|Publication number||US7849817 B1|
|Application number||US 12/070,661|
|Publication date||Dec 14, 2010|
|Filing date||Feb 19, 2008|
|Priority date||Feb 19, 2008|
|Also published as||US8011324|
|Publication number||070661, 12070661, US 7849817 B1, US 7849817B1, US-B1-7849817, US7849817 B1, US7849817B1|
|Original Assignee||Daniel Warganich|
|Export Citation||BiBTeX, EndNote, RefMan|
|Patent Citations (19), Referenced by (11), Classifications (5), Legal Events (1)|
|External Links: USPTO, USPTO Assignment, Espacenet|
This invention relates to apparatus for providing drinking water to an animal which resists spilling and incorporates an integral water reservoir which automatically feeds water into a draw reservoir for access by a dog, cat or other animal.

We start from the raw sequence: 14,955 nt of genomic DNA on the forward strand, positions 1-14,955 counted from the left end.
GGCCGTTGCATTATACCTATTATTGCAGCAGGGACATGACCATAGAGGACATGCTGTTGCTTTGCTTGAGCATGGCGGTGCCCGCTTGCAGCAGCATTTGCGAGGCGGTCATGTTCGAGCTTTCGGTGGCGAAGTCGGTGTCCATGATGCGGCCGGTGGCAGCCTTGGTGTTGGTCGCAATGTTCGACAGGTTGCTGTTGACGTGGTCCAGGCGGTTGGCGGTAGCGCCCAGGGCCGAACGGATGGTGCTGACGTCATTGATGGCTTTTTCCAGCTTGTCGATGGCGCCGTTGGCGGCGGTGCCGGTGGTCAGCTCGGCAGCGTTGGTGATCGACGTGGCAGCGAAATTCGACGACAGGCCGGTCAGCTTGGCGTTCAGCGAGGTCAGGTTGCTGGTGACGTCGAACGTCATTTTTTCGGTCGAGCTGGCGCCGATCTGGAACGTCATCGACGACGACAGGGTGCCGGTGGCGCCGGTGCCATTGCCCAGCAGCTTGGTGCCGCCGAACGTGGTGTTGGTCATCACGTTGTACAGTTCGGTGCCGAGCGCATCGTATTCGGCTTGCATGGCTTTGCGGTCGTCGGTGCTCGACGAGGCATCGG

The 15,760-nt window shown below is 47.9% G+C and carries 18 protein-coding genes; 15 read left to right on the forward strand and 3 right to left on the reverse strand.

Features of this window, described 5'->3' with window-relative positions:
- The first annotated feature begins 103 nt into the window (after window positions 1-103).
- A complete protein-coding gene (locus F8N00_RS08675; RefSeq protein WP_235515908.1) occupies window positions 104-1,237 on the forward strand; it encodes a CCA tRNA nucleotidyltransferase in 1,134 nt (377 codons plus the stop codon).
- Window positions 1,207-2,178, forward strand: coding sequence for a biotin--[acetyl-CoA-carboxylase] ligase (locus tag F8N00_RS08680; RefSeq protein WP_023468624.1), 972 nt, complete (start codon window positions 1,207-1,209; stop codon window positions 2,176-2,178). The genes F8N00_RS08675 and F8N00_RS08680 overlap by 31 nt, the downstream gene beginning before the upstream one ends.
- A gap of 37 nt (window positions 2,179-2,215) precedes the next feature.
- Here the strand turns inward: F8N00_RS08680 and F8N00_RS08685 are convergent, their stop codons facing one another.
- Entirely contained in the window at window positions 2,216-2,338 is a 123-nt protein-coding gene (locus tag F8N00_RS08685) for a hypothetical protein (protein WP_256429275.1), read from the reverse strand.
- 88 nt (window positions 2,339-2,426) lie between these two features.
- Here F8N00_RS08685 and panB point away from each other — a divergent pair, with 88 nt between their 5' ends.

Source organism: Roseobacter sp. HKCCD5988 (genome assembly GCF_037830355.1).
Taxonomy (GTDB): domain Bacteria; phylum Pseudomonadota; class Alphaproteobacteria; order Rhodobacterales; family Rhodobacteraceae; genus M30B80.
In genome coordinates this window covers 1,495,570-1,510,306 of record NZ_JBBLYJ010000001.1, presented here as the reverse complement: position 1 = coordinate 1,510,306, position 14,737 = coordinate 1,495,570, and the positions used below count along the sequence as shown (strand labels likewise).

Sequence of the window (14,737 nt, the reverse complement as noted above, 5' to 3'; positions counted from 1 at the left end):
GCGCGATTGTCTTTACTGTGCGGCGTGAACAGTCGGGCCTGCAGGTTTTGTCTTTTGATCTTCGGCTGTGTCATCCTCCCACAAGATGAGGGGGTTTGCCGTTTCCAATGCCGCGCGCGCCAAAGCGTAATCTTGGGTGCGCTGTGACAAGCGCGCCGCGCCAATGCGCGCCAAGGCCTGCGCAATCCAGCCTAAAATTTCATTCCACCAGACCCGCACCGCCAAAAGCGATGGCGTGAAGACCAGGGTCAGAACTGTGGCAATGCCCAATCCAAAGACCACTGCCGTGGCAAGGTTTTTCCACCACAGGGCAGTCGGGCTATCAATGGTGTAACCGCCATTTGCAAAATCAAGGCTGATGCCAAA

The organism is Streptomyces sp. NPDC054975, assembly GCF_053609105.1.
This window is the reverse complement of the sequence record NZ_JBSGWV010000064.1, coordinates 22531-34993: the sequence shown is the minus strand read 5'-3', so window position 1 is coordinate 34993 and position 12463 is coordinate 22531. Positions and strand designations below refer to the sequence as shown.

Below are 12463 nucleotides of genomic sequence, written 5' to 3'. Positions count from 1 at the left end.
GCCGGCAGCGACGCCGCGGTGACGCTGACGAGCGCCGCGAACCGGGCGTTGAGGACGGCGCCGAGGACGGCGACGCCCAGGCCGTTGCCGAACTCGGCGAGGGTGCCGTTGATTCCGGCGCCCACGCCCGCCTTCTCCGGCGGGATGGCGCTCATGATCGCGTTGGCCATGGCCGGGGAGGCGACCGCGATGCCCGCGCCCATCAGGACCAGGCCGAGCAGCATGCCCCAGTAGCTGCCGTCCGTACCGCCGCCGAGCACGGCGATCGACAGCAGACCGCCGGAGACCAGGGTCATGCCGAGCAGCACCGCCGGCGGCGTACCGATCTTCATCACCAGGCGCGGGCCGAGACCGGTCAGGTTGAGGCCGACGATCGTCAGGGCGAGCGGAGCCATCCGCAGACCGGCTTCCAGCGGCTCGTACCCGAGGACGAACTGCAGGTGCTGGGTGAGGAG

It is generally known to incorporate water reservoirs of various types with bowls to gravity feed water to the bowl to replenish water removed from the bowl due to consumption by an animal, spillage, evaporation, etc. Many such prior art arrangements are relatively large and do not readily lend themselves to use when traveling with a pet. Many such devices also spill all or nearly all of the water in the apparatus when tipped or inverted. Because of the structural configuration and high center of gravity of some of these prior art systems, they are inherently unstable and not suitable, for example, for placement on an uneven surface or use in a moving vehicle. Then too, the structural nature of some prior art systems incorporating a reservoir do not allow complete consumption of water in a water supply reservoir nor provide or maintain other than a minimal amount of water available to an animal.